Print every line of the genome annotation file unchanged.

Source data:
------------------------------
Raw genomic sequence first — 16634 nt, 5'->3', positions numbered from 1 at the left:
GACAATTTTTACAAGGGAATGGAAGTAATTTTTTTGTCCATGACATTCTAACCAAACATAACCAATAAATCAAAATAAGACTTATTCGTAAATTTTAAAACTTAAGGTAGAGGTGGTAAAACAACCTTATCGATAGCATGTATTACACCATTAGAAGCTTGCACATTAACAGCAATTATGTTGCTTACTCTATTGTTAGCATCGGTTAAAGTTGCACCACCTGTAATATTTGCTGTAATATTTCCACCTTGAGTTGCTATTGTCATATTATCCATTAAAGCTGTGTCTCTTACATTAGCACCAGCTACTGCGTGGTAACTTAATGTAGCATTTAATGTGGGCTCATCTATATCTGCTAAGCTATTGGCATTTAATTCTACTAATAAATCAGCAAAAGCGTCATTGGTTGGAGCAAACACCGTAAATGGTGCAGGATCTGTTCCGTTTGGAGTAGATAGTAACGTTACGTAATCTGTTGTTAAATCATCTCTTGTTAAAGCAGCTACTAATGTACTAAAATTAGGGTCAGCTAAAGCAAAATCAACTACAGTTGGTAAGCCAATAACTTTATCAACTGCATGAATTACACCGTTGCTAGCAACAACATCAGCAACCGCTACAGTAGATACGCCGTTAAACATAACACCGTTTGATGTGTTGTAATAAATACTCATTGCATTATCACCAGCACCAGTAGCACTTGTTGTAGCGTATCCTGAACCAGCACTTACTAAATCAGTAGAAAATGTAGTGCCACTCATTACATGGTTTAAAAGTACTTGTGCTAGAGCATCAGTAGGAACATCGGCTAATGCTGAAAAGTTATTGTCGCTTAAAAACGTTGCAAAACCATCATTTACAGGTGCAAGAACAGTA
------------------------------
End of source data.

Raw genomic sequence first — 16634 nt, 5'->3', positions numbered from 1 at the left:
GACAATTTTTACAAGGGAATGGAAGTAATTTTTTTGTCCATGACATTCTAACCAAACATAACCAATAAATCAAAATAAGACTTATTCGTAAATTTTAAAACTTAAGGTAGAGGTGGTAAAACAACCTTATCGATAGCATGTATTACACCATTAGAAGCTTGCACATTAACAGCAATTATGTTGCTTACTCTATTGTTAGCATCGGTTAAAGTTGCACCACCTGTAATATTTGCTGTAATATTTCCACCTTGAGTTGCTATTGTCATATTATCCATTAAAGCTGTGTCTCTTACATTAGCACCAGCTACTGCGTGGTAACTTAATGTAGCATTTAATGTGGGCTCATCTATATCTGCTAAGCTATTGGCATTTAATTCTACTAATAAATCAGCAAAAGCGTCATTGGTTGGAGCAAACACCGTAAATGGTGCAGGATCTGTTCCGTTTGGAGTAGATAGTAACGTTACGTAATCTGTTGTTAAATCATCTCTTGTTAAAGCAGCTACTAATGTACTAAAATTAGGGTCAGCTAAAGCAAAATCAACTACAGTTGGTAAGCCAATAACTTTATCAACTGCATGAATTACACCGTTGCTAGCAACAACATCAGCAACCGCTACAGTAGATACGCCGTTAAACATAACACCGTTTGATGTGTTGTAATAAATACTCATTGCATTATCACCAGCACCAGTAGCACTTGTTGTAGCGTATCCTGAACCAGCACTTACTAAATCAGTAGAAAATGTAGTGCCACTCATTACATGGTTTAAAAGTACTTGTGCTAGAGCATCAGTAGGAACATCGGCTAATGCTGAAAAGTTATTGTCGCTTAAAAACGTTGCAAAACCATCATTTACAGGTGCAAGAACAGTA